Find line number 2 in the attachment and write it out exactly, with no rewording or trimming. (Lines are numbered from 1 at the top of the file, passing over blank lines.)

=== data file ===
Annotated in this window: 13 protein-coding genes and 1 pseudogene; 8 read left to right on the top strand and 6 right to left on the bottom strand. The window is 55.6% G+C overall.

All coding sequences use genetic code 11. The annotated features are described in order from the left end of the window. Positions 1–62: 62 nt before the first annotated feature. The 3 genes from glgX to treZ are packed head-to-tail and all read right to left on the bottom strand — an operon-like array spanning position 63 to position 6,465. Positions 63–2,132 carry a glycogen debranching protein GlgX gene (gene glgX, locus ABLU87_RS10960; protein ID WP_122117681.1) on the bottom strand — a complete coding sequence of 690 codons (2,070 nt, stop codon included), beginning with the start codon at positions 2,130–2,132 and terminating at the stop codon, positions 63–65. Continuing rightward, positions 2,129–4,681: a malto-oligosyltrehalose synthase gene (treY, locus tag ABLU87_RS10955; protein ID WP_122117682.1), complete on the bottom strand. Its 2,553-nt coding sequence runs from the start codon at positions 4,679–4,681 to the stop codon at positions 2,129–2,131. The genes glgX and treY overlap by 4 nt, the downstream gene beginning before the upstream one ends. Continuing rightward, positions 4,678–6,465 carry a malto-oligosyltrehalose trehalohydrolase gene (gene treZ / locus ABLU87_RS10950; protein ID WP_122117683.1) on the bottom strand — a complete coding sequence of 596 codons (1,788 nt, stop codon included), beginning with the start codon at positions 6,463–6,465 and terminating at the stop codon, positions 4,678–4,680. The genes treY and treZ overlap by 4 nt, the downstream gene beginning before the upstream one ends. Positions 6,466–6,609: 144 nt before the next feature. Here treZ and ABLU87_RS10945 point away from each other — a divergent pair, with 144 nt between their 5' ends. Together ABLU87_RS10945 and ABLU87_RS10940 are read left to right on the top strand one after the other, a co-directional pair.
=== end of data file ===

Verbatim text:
All coding sequences use genetic code 11. The annotated features are described in order from the left end of the window. Positions 1–62: 62 nt before the first annotated feature. The 3 genes from glgX to treZ are packed head-to-tail and all read right to left on the bottom strand — an operon-like array spanning position 63 to position 6,465. Positions 63–2,132 carry a glycogen debranching protein GlgX gene (gene glgX, locus ABLU87_RS10960; protein ID WP_122117681.1) on the bottom strand — a complete coding sequence of 690 codons (2,070 nt, stop codon included), beginning with the start codon at positions 2,130–2,132 and terminating at the stop codon, positions 63–65. Continuing rightward, positions 2,129–4,681: a malto-oligosyltrehalose synthase gene (treY, locus tag ABLU87_RS10955; protein ID WP_122117682.1), complete on the bottom strand. Its 2,553-nt coding sequence runs from the start codon at positions 4,679–4,681 to the stop codon at positions 2,129–2,131. The genes glgX and treY overlap by 4 nt, the downstream gene beginning before the upstream one ends. Continuing rightward, positions 4,678–6,465 carry a malto-oligosyltrehalose trehalohydrolase gene (gene treZ / locus ABLU87_RS10950; protein ID WP_122117683.1) on the bottom strand — a complete coding sequence of 596 codons (1,788 nt, stop codon included), beginning with the start codon at positions 6,463–6,465 and terminating at the stop codon, positions 4,678–4,680. The genes treY and treZ overlap by 4 nt, the downstream gene beginning before the upstream one ends. Positions 6,466–6,609: 144 nt before the next feature. Here treZ and ABLU87_RS10945 point away from each other — a divergent pair, with 144 nt between their 5' ends. Together ABLU87_RS10945 and ABLU87_RS10940 are read left to right on the top strand one after the other, a co-directional pair.